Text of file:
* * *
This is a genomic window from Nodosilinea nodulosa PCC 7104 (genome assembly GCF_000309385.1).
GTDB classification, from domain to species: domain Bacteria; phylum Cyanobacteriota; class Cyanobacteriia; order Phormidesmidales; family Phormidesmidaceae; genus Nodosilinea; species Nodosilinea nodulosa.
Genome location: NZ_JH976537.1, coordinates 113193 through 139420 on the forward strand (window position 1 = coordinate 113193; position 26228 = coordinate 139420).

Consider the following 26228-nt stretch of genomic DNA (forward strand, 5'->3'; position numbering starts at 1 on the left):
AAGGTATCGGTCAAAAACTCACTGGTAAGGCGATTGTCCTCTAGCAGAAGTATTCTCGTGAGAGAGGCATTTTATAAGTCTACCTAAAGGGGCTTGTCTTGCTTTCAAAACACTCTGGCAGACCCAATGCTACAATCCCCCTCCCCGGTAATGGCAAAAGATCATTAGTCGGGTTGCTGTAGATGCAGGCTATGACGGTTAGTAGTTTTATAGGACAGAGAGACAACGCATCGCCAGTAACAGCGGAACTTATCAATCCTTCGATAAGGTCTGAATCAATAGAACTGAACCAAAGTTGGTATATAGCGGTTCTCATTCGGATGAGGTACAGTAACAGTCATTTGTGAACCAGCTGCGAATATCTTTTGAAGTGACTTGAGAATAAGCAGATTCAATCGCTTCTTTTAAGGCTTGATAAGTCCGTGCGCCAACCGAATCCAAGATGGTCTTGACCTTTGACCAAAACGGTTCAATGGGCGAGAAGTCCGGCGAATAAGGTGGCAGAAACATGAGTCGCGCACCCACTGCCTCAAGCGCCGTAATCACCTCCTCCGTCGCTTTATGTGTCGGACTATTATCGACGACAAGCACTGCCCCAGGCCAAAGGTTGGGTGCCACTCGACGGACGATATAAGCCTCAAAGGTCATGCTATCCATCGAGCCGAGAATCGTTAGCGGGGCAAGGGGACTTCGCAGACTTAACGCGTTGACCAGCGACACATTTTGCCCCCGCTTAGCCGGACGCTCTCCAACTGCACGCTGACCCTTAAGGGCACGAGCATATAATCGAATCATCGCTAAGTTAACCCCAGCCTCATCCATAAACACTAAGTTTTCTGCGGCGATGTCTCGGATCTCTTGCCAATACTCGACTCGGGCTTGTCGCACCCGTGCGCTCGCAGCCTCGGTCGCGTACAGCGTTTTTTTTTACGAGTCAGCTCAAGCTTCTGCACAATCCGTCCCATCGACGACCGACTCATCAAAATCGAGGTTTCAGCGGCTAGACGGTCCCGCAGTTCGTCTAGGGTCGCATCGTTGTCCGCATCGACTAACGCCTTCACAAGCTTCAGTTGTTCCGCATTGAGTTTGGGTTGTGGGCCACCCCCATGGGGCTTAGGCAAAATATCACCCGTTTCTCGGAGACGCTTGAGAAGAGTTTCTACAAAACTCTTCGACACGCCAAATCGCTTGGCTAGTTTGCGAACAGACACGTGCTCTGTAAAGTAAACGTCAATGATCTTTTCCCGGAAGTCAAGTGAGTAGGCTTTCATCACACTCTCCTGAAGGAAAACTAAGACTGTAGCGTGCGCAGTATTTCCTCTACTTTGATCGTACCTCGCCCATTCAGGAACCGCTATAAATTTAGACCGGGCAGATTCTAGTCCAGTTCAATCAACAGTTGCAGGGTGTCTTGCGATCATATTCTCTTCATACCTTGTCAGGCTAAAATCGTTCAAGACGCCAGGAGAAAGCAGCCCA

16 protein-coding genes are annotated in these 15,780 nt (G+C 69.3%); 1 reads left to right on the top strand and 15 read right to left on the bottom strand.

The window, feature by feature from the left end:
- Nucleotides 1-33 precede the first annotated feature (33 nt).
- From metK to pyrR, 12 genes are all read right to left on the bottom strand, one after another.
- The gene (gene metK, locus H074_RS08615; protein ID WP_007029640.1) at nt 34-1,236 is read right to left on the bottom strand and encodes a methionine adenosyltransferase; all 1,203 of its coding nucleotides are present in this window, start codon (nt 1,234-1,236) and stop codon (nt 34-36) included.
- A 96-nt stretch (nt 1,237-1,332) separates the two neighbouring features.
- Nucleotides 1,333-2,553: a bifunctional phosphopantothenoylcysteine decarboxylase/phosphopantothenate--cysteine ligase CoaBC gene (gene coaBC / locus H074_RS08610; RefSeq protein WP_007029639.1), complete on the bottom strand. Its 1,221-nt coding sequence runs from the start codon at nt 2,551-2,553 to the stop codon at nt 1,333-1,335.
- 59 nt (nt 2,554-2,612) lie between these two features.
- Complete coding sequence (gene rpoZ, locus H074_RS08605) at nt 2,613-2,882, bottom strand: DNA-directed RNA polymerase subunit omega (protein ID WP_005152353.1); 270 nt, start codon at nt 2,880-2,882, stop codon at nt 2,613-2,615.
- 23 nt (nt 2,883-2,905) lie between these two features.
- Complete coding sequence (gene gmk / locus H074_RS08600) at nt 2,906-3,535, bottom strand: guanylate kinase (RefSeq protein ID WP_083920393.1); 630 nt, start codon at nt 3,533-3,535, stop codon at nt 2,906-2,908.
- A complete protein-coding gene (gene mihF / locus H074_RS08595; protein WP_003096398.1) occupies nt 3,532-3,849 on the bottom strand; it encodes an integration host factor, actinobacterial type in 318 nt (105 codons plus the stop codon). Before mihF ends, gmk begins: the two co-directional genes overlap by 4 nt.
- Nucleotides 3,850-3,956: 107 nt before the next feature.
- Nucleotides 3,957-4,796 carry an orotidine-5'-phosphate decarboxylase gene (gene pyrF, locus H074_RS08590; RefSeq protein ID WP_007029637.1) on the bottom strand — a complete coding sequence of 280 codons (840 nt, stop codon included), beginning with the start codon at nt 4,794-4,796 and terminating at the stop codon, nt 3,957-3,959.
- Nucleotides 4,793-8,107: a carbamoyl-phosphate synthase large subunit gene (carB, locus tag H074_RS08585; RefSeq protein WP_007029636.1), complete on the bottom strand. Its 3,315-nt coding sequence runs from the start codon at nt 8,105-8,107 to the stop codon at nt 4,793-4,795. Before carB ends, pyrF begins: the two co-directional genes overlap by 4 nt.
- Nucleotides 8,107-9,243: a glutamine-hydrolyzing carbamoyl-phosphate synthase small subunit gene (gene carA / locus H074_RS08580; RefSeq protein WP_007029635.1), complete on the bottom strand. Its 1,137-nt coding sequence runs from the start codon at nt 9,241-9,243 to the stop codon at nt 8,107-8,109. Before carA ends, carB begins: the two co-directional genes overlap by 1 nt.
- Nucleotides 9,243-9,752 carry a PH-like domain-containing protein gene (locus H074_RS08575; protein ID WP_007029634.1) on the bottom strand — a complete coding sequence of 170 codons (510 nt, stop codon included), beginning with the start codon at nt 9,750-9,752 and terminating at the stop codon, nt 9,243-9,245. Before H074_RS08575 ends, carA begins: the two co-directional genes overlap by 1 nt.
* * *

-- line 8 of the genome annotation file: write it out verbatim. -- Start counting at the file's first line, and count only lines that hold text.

- Nucleotides 1-33 precede the first annotated feature (33 nt).